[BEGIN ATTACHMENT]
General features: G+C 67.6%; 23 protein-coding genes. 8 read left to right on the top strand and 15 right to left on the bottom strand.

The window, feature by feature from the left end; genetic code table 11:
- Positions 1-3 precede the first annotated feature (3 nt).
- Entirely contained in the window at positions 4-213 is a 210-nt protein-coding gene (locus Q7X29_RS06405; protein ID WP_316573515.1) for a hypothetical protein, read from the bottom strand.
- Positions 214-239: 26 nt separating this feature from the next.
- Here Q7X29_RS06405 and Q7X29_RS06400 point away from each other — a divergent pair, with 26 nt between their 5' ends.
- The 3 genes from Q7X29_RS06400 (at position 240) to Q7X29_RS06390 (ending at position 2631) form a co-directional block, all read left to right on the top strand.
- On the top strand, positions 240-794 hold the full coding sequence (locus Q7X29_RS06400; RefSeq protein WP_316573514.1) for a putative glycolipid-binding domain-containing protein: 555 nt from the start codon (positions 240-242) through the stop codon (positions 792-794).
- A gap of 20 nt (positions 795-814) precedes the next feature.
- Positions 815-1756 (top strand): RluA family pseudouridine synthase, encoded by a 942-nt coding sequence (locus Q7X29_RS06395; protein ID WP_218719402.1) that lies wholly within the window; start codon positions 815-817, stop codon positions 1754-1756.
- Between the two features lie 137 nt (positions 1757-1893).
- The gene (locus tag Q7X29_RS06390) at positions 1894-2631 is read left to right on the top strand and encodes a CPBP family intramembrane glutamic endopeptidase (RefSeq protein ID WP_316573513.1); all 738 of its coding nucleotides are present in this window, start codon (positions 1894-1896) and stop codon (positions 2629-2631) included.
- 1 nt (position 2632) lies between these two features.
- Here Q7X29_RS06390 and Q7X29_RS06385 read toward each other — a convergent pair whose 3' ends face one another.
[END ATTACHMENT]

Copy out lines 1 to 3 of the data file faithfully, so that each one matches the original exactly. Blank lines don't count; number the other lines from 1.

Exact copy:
General features: G+C 67.6%; 23 protein-coding genes. 8 read left to right on the top strand and 15 right to left on the bottom strand.

The window, feature by feature from the left end; genetic code table 11:
- Positions 1-3 precede the first annotated feature (3 nt).